Thursday, April 29, 2010

Another Look at Nook: After Upgrade #3

This past weekend my Barnes & Noble Nook received a software upgrade, which would make this the third since the launch of this e-Reader.

In two previous Blog posts, part one and part two, I gave my impressions of the Nook and discussed the positives and negatives. Throughout I kept mentioning how an additional upgrade could significantly make this a better device.

So I was glad to learn of this latest download and had high hopes regarding its impact.

Unfortunately, instead of an improved reading device, what I got instead was the addition of games like chess and sudoku, the option to surf the web, and a few other revisions. You can read about all the new features here.

Now I don't know if there's been any huge demand from Nook users for such applications, but as far as I'm concerned, even if there was, B&N should have ignored it. This was an opportunity to once and for all address a number of key negatives plaguing this e-Reader. Most notably the refresh rate between page turns, which does now appear to be a tad faster, but still suffers from an odd meshing of the text as it changes from one page to the next. It's kind of hard to describe, but for a split second the page you're reading and the page you're about to read blend together displaying a black blob. It's really disappointing that upgrade #3 didn't at least manage to improve this experience so it would be as good, if not better, than when reading on Amazon's Kindle.

But let's talk about the Chess and Sudoku for a moment. The question here is why. Why bother adding these features when what most people are looking for is simply a great e-Reader. It would be one thing if the Nook was a device that was more like an iPad with a full color screen, but instead the chess board or the sudoku boxes appear in both the E-ink screen and the narrow color screen making for a dual experience that is split in two and ultimately unsatisfying. Plus the chess board is not fully visible on the color screen, so you have to constantly scroll up and down to view and move the pieces, which is very awkward. However, even within this small view size, the color looks so much better than the grey and white display above that the comparison just illustrates how visuals like these long to be in color and will have you wishing the screen above was just as vibrant.

But, playing the games is not nearly as awkward as trying to surf the web. I know technically this device can access the Internet, but it should be kept a secret because the experience is extremely clunky, difficult to navigate, and visually unpleasant. This attempt to position the Nook as a multi-purpose device was a poor decision and should've been reconsidered. All these new features do, in a world where Apple's iPad exists, is shine a big spotlight on the shortcomings of the Nook's capabilities. And I say this with no joy because I believe this device has real potential and could be a very good e-Reader that has an advantage in that it can be improved every few months with software refinements, but NOT if this trend continues.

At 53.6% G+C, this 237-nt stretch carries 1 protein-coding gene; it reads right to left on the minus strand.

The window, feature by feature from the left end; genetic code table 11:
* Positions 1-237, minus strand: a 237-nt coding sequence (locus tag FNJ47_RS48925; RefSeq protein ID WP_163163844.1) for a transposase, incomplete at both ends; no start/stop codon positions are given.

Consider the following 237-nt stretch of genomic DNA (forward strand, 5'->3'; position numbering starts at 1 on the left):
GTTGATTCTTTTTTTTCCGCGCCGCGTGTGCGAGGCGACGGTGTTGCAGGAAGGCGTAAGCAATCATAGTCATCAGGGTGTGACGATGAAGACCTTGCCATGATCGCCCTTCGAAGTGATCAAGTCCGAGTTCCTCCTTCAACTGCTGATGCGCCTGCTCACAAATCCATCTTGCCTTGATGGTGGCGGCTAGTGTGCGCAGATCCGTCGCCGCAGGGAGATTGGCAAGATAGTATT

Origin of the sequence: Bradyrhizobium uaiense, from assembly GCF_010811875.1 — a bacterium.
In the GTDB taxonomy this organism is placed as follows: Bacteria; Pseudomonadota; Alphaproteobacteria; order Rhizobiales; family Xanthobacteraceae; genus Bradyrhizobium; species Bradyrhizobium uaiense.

Barnes & Noble wisely took a page from the iPhone by releasing an e-reader with minimal buttons so that 98% of the functions would be executed on a small color touch-screen, where the look and navigation can be changed dramatically. But this wise choice is not being used to their benefit. Instead of wasting precious programming time on games and poor web browsing, there should be much more focus on developing a great reading experience so all future upgrades are viewed as true improvements, not distractions. Being able to change the way the device works without requiring customers to invest in a new version of the Nook gives B&N the opportunity to recognize the customer's needs and deliver them over and over, each time gaining consumer confidence and loyalty.

My conclusion is such enhancements are meant to justify the current $259 price tag for the Nook, especially when it won't be too long before multi-functional devices like the iPad and Dell's Mini 5 Tablet will be priced competitively.

And now two new Nook devices are on the way? I have to say it's difficult to get excited about such an announcement when the current version has a few key remaining issues that need improvement.

Anyone else tried the Nook after this latest upgrade? If so, I'd love to hear your thoughts.

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